Thursday, March 24, 2011


I typically keep things pretty light hearted here, but here it goes....

Struggle.  I hear it in the voice of the child whose mother abandoned him.  In the eyes of the little boy who just can't seem to sit still.  On the cut up arms of an adolescent girl.  I sit.  And I listen.  In hopes that they can work through a piece of their struggles and give it to me.  Just a little piece of that struggle, a tiny fragment of their worry, that they can put away, tucked neatly in a drawer inside my head and out of theirs, not to interfere again, or at least for the time being.

Is being a therapist as easy as just listening?  Well obviously no.  It is a fine art involving the task of helping client's to come to a realization, discover their own ability to change, or work through a problem with a tray of sand, a glob of Play Doh, or construction paper and crayons.  Sometimes is difficult to tell if you are making any little bit of difference at all.  My friend Sayward says you just have to "hope that it sticks."  After all, that's all that you can really do.  

But listening is the hardest part.  Taking it all in.

Where do the struggles go once they are locked in the drawer inside my head?  They stay there.  They are filed neatly in a way that allows me to leave them behind.

Now, some of you may be asking yourself how I ever focus on anything else beside the little locked drawer?  I'll admit that there are some days that I leave the office barely able to breath with the heaviness of having heard the horrors of the world for an eight hour workday, but really its simple.  It is.  I walk to my car and begin thinking about all the possibility that awaits me at home.  

Oh possibility.  Possibility is such a beautiful word.  Some of the tiniest, simplest things hold the most possibility for an amazing evening/weekend at home/life.  Sewing.  Cooking.  Petting my cat.  Snuggling my husband.  Dancing in the living room.  A trip to see a ballet.  A glass of wine.  My cardio fitness class.  Laughing with my friends.  Learning about the environment from Val.  Reading a book.  A "mind numbing" TV show as my husband likes to persuade me.  Looking in Etsy shops for hours.  Antiquing.  Daydreaming about having babies (well not necessarily the having of the babies, but more the mothering part!).  Writing a blog entry.  Doing all of these things help me to become the best me that I can be and in turn, the best social worker I can be.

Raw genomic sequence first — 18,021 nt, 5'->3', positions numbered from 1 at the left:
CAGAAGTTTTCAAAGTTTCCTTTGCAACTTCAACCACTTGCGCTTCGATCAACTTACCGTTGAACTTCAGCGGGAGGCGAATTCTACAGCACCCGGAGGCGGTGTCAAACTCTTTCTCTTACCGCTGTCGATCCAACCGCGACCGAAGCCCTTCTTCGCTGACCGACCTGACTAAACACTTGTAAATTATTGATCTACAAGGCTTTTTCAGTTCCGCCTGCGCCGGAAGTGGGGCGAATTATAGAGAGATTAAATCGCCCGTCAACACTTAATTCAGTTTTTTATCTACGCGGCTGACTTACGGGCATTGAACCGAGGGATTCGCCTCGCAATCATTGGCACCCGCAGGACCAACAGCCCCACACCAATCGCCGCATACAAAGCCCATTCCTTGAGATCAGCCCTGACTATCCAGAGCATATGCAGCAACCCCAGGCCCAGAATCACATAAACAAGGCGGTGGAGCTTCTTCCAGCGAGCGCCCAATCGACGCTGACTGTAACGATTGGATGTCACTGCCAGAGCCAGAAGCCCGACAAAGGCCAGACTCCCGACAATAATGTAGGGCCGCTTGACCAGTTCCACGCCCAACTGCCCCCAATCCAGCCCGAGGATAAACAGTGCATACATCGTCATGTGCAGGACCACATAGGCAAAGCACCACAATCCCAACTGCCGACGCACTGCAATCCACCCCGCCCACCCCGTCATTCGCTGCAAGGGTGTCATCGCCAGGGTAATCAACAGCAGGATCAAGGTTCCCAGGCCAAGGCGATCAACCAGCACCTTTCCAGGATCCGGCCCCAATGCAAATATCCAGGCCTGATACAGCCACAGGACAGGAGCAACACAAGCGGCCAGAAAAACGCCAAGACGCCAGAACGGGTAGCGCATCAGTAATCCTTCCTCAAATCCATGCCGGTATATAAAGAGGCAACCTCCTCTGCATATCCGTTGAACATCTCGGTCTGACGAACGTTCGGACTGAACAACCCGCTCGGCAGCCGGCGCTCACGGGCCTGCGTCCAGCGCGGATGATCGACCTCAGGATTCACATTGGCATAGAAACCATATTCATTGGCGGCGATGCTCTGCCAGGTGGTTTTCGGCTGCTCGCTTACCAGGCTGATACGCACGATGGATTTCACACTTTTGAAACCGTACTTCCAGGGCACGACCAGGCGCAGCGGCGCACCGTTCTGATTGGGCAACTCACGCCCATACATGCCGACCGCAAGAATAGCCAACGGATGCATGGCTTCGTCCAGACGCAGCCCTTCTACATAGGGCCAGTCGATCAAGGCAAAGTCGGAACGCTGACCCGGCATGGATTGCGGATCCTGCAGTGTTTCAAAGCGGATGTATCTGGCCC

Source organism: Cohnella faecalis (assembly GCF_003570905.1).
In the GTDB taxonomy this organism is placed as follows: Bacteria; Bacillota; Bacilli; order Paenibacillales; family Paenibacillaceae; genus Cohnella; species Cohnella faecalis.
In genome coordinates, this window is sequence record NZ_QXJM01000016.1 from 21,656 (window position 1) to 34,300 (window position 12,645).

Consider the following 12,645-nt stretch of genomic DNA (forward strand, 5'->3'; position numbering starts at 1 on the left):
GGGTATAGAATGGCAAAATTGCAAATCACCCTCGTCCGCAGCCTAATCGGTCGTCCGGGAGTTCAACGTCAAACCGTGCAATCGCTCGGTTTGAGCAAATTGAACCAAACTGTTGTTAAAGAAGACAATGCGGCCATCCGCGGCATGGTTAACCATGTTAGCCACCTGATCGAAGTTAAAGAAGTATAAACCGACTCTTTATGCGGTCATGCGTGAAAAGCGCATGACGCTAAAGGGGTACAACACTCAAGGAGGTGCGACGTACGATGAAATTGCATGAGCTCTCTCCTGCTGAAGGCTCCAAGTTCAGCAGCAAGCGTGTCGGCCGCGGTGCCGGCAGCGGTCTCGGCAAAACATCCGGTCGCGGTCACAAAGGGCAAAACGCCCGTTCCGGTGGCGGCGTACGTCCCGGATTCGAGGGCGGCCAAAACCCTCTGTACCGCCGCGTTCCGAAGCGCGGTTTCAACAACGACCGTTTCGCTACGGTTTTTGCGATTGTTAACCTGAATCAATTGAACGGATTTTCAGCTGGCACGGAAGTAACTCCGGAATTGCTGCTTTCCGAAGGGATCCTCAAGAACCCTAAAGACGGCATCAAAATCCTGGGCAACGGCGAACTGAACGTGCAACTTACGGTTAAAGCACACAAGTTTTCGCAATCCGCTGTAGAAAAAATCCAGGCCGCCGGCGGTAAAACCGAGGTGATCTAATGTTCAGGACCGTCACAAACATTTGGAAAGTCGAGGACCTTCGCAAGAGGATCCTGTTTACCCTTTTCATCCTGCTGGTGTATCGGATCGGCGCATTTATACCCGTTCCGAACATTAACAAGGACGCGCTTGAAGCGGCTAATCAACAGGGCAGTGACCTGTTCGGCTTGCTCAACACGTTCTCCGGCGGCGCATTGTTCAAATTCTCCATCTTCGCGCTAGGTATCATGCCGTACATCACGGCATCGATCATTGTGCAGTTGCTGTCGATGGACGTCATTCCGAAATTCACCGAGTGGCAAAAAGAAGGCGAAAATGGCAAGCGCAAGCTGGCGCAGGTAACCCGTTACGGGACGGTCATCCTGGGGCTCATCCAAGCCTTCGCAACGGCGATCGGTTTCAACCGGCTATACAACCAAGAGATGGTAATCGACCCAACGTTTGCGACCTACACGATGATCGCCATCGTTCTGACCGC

I do, however, have my own struggle.  I consistently teeter totter between a social obligation to contribute to the greater good of this world (being a social worker) and the loveliness and possibility of starting my own Etsy shop, blogging all day, and working in the flower shop located on my street all while cooking my husband gourmet meals and maintaining a perfect home complete with fresh flowers on the table.

But knowing that I have maybe. just maybe.  just maybe made a little fraction of a sliver of a difference in someone's world makes my world, my possibilities, my blessings, and my life so much sweeter.  

What I remind myself is that amidst the struggle of others there is also possibility for them.  For Change.  For Growth.  For  Hope.  And I see it in the eyes of the little boy who made an "A" on his math test, the letter of forgiveness written to a mother who abandoned her son, and the healing arms of the girl who hasn't cut in two months.

March is social work month.  Thanks to all my fellow social workers who surge forward in hopes, and for the possibility, of "making something stick" and improving the lives of so many.


Lindsay and Brandon


Jenny, Jackie, Steffany

And so many more.....

1 comment:

  1. Great piece! It is hard and sometimes, and I think does this work? Am I helping? And then I see kids I worked with years ago, graduating high school (And they remember me, from when they were 8 years old!, they say "hey aren't you that Earlham student that worked with me at Girls Inc.), working, and keeping their families together, seeing unwanted children adopted into loving families, and I can gain some comfort in knowing that I did make some impact on their lives, hopefully for the better.


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